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We urgently need Stormont ministers in post to assist agencies in fight against domestic violence

letter of the day: social concerns

The terrible murder of Connie Leonard and the attempted murder of her son, who has Down's Syndrome, highlighted yet again the impact of domestic abuse on victims, their families and the wider community.

In 2014/15, six homicides were recorded with a domestic abuse motivation, accounting for 40% of murders in Northern Ireland and 13,426 domestic abuse crimes were reported, representing 13% of all crime here. The need to stop domestic abuse is a major social issue.

Social workers support victims of domestic abuse, helping to safeguard them and their children. They help parents to see the world as their children do and support them to make what are often difficult decisions to change their situation.

Social workers also aid victims of domestic abuse who have associated mental health problems, helping them as they work towards recovery.

Social workers have worked closely with an array of agencies and professionals to establish systems to protect victims and prevent abuse occurring.

This has required a very high degree of co-ordination and co-operation involving the PSNI, social services, probation, the Prison Service, Women's Aid and a range of government departments.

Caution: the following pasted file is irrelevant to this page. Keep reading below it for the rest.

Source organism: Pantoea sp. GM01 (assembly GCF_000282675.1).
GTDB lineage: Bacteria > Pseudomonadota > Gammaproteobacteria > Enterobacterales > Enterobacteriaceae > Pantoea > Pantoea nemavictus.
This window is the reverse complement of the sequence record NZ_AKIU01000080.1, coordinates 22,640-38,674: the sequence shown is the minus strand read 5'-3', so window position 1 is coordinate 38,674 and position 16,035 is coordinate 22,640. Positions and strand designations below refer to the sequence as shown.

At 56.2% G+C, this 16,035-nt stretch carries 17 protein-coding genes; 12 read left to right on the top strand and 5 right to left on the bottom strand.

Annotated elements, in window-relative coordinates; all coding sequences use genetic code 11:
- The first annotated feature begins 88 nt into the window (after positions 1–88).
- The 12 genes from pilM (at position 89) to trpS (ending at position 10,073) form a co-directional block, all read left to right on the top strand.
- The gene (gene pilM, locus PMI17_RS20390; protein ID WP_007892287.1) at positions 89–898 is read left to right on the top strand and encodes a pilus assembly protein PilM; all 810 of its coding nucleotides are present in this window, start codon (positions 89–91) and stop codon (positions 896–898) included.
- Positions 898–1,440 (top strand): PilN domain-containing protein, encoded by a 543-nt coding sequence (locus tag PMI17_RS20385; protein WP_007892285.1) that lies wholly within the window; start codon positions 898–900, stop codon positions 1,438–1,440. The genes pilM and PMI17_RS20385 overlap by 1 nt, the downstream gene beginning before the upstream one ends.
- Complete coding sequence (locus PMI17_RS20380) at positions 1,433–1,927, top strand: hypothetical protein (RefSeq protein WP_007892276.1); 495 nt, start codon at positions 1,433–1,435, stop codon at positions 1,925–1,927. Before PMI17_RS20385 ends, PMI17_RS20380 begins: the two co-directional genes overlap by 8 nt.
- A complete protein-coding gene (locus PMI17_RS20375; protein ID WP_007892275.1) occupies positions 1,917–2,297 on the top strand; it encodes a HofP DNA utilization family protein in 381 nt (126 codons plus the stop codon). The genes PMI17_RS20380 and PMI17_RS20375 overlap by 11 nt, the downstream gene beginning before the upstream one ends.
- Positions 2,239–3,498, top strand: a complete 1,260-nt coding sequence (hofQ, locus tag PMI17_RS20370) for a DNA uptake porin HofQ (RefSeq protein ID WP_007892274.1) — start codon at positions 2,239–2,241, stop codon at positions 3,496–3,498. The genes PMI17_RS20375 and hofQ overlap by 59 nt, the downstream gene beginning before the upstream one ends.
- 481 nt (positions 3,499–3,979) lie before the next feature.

Central to this has been the publication of the NI Domestic and Sexual Violence Strategy, produced by the Department of Health and Department of Justice.

However, the current absence of a Northern Ireland Executive to continue to drive the necessary inter-agency work is being felt in a lack of policy development. We could do so much more to continue to improve our systems and processes.

One such example would be the development of domestic homicide reviews to allow agencies to learn from such tragedies as happened recently in Fermanagh.

We have a clear and urgent need for local ministers to be in post to address this and other serious local problems.

It is the least we can do for victims.

COLIN REID

Chair, Northern Ireland Association of Social Workers

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